Category Archives: Emergency Preparedness


It’s National Lighthouse Day! Explore how LIGHTHOUSE kits can help overcome a medical emergency

What is the best way to successfully handle a medical emergency in the dental office? Some might say the answer is to act fast when the taxing situation arises. Some might say the solution is to work diligently when a patient is in distress. What’s our answer? First and foremost, we believe the best way to swiftly handle a medical emergency in the dental office is to be prepared.

An article written by Daniel A. Haas (DDS, PhD) and published in The Journal of the American Dental Association described that “a medical emergency can occur in any dental office, and managing it successfully requires preparation.”1 We could not agree more. With August 7th being National Lighthouse Day, we thought we would shed some light on the importance of being prepared with LIGHTHOUSE medical emergency kits.

The occurrence of medical emergencies in the dental clinic, although infrequent, are not rare. A survey conducted by Fast et al. involving 4000 dentists reported that, on average, a dentist will experience 7.5 medical emergencies during a span of 10 years.2 Tackling the topic of medical emergencies can seem daunting, but luckily, there are many actions that can be taken to ensure your clinic is prepared.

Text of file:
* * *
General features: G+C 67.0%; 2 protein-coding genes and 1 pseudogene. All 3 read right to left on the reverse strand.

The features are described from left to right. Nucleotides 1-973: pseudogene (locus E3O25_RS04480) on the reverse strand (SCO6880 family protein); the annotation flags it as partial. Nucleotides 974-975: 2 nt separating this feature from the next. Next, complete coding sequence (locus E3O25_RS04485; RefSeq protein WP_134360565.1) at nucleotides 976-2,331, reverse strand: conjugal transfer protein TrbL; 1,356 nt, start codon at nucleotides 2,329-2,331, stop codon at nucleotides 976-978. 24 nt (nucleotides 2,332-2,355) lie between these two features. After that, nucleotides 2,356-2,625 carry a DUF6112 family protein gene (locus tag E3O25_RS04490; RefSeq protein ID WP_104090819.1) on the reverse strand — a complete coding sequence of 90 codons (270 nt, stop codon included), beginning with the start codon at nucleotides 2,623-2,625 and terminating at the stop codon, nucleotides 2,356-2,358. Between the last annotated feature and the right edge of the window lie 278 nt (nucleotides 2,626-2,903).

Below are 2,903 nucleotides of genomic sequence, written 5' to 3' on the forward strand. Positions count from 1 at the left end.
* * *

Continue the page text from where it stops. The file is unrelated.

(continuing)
In addition to proper education and training, the Royal College of Dental Surgeons of Ontario (RCDSO) outlines that each clinic is to include six up-to-date emergency drugs. Those drugs being: oxygen, aspirin, nitroglycerin, salbutamol, epinephrine and diphenhydramine. Additionally, these medications must be housed in a labeled and organized manner, making them easily recognizable and ready to use at all times.3

Conveniently, a LIGHTHOUSE medical emergency kit serves as your one-stop-shop for handling a medical emergency. Not only do these kits include the necessary medications and tools to help save a life, but they are also impeccably organized and labeled for quick and easy use. Medical emergencies tend to happen when we least expect them to, and LIGHTHOUSE kits put the minds of both the dental professional and the patient to at ease.  After all, when it comes to patient safety, you can never be too prepared.

  1. Haas, D. A. (2010). Preparing dental office staff members for emergencies: developing a basic action plan. Journal of the American Dental Association, 141(1), 8-13. doi: 10.14219.
  2. Fast, T. B., Martin, M. D., & Ellis, T. M. (1986). Emergency preparedness: a survey of dental practitioners. Journal of the American Dental Association, 112(4), 499-501. doi: 10.14219.
  3. Royal College of Dental Surgeons of Ontario. Information on Medical Emergencies. Retrieved from